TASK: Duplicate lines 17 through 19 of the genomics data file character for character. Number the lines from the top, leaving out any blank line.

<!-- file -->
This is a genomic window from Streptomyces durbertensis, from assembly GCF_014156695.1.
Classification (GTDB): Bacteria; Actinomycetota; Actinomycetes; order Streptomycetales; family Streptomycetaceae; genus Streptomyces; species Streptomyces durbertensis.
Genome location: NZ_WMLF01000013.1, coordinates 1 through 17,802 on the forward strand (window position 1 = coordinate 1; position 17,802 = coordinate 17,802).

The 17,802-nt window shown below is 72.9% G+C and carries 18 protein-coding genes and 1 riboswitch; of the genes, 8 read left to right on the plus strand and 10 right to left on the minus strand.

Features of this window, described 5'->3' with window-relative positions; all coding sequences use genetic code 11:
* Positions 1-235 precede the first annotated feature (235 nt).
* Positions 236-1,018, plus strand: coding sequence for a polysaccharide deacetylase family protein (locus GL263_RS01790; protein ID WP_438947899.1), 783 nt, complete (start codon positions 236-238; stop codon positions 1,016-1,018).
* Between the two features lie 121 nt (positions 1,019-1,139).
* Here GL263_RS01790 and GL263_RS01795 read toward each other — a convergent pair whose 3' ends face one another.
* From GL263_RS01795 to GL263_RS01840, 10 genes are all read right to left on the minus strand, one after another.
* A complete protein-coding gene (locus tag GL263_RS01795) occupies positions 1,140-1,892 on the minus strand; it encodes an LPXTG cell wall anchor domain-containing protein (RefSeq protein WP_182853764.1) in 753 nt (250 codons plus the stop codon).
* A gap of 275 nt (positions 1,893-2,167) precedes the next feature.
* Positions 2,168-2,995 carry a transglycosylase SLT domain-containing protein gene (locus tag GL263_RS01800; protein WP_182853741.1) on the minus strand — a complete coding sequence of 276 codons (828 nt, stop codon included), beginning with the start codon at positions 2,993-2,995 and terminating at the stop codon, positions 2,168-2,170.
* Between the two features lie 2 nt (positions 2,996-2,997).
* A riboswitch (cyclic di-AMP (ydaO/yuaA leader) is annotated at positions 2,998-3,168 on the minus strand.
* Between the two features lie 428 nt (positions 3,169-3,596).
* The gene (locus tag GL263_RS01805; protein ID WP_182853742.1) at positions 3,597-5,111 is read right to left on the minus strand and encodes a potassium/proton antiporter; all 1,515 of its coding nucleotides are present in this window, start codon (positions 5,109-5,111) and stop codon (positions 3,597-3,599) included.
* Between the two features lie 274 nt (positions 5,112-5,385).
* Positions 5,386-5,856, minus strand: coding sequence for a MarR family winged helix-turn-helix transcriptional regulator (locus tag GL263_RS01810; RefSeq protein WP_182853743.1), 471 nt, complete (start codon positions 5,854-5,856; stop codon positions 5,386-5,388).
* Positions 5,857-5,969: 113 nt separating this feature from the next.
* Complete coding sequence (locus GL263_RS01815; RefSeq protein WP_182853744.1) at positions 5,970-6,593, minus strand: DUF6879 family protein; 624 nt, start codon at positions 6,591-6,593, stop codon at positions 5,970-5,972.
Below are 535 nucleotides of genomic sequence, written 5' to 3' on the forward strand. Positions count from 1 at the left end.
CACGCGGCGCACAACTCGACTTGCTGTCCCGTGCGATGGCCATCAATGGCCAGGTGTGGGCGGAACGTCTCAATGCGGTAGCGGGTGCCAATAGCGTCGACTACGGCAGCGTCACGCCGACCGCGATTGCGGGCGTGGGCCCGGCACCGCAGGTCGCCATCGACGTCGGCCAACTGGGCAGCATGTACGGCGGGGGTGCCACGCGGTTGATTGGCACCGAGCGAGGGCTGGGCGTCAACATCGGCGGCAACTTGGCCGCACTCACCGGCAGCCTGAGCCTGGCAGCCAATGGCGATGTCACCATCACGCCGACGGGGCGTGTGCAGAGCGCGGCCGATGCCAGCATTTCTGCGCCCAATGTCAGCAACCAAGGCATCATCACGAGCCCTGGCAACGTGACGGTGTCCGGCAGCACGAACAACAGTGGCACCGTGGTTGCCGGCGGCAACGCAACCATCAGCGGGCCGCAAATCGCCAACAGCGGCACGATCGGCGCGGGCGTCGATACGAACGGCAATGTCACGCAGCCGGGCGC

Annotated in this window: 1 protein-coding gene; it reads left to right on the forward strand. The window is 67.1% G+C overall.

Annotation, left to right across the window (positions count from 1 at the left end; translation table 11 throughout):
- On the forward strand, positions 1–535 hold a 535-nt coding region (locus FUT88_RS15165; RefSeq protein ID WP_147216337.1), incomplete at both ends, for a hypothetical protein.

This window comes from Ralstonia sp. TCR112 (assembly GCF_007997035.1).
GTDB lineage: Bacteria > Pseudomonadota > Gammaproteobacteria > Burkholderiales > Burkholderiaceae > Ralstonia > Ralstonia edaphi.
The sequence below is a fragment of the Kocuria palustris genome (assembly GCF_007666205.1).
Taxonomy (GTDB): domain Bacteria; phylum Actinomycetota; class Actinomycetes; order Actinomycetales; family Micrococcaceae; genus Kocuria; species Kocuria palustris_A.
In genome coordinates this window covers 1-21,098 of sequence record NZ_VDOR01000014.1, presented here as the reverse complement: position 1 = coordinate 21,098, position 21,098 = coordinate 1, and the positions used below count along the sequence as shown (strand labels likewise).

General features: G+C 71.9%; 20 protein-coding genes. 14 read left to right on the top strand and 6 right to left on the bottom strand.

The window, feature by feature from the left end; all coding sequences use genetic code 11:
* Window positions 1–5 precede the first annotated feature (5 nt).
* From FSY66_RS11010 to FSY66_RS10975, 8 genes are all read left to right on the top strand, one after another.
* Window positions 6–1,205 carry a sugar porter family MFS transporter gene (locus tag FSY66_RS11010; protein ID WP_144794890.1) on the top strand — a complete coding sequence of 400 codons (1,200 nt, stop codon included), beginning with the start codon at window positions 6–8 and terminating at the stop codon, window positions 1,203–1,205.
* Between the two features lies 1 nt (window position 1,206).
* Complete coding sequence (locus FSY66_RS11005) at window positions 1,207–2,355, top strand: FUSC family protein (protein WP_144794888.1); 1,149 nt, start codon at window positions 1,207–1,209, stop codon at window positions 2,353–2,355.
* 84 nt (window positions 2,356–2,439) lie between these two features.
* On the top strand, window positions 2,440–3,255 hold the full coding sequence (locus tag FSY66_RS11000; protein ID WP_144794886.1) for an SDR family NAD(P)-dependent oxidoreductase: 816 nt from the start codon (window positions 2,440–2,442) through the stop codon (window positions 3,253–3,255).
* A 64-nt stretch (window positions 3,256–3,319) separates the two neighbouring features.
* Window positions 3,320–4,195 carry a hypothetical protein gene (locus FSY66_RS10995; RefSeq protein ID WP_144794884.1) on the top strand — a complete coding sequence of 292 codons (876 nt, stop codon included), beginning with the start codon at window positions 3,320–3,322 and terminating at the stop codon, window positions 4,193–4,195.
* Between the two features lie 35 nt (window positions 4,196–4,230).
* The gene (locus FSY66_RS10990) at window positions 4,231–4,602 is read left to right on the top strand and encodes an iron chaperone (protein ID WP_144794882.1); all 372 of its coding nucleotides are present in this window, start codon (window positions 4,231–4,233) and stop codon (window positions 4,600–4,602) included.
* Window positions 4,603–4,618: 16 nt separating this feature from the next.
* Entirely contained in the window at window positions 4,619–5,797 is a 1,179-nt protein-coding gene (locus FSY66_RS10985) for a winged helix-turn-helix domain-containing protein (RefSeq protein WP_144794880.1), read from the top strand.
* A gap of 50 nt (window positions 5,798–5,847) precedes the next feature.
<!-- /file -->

* The gene (locus tag GL263_RS01805; protein ID WP_182853742.1) at positions 3,597-5,111 is read right to left on the minus strand and encodes a potassium/proton antiporter; all 1,515 of its coding nucleotides are present in this window, start codon (positions 5,109-5,111) and stop codon (positions 3,597-3,599) included.
* Between the two features lie 274 nt (positions 5,112-5,385).
* Positions 5,386-5,856, minus strand: coding sequence for a MarR family winged helix-turn-helix transcriptional regulator (locus tag GL263_RS01810; RefSeq protein WP_182853743.1), 471 nt, complete (start codon positions 5,854-5,856; stop codon positions 5,386-5,388).